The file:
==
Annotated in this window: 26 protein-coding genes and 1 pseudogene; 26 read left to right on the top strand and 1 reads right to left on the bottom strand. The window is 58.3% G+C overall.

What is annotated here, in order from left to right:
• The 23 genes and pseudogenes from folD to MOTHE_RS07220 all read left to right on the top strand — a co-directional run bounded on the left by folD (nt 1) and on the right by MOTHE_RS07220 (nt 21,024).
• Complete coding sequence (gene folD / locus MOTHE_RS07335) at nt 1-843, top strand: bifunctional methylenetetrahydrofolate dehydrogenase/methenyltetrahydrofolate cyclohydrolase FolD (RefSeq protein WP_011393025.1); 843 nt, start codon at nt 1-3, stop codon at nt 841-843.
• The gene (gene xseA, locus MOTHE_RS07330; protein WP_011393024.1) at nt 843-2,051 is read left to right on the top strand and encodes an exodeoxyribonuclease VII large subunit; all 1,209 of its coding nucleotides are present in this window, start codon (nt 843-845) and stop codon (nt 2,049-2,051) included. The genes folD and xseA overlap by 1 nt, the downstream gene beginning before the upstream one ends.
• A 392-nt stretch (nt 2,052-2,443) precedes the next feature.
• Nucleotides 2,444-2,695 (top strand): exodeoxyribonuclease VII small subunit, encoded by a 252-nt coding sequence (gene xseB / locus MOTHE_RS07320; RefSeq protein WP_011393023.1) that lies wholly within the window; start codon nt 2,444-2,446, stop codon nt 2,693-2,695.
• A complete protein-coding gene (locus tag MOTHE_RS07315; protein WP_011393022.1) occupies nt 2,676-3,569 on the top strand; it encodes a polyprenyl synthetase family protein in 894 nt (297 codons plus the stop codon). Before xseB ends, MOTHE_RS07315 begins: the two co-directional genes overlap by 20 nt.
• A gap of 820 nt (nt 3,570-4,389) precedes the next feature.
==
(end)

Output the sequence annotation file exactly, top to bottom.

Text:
Annotated in this window: 26 protein-coding genes and 1 pseudogene; 26 read left to right on the top strand and 1 reads right to left on the bottom strand. The window is 58.3% G+C overall.

What is annotated here, in order from left to right:
• The 23 genes and pseudogenes from folD to MOTHE_RS07220 all read left to right on the top strand — a co-directional run bounded on the left by folD (nt 1) and on the right by MOTHE_RS07220 (nt 21,024).
• Complete coding sequence (gene folD / locus MOTHE_RS07335) at nt 1-843, top strand: bifunctional methylenetetrahydrofolate dehydrogenase/methenyltetrahydrofolate cyclohydrolase FolD (RefSeq protein WP_011393025.1); 843 nt, start codon at nt 1-3, stop codon at nt 841-843.
• The gene (gene xseA, locus MOTHE_RS07330; protein WP_011393024.1) at nt 843-2,051 is read left to right on the top strand and encodes an exodeoxyribonuclease VII large subunit; all 1,209 of its coding nucleotides are present in this window, start codon (nt 843-845) and stop codon (nt 2,049-2,051) included. The genes folD and xseA overlap by 1 nt, the downstream gene beginning before the upstream one ends.
• A 392-nt stretch (nt 2,052-2,443) precedes the next feature.
• Nucleotides 2,444-2,695 (top strand): exodeoxyribonuclease VII small subunit, encoded by a 252-nt coding sequence (gene xseB / locus MOTHE_RS07320; RefSeq protein WP_011393023.1) that lies wholly within the window; start codon nt 2,444-2,446, stop codon nt 2,693-2,695.
• A complete protein-coding gene (locus tag MOTHE_RS07315; protein WP_011393022.1) occupies nt 2,676-3,569 on the top strand; it encodes a polyprenyl synthetase family protein in 894 nt (297 codons plus the stop codon). Before xseB ends, MOTHE_RS07315 begins: the two co-directional genes overlap by 20 nt.
• A gap of 820 nt (nt 3,570-4,389) precedes the next feature.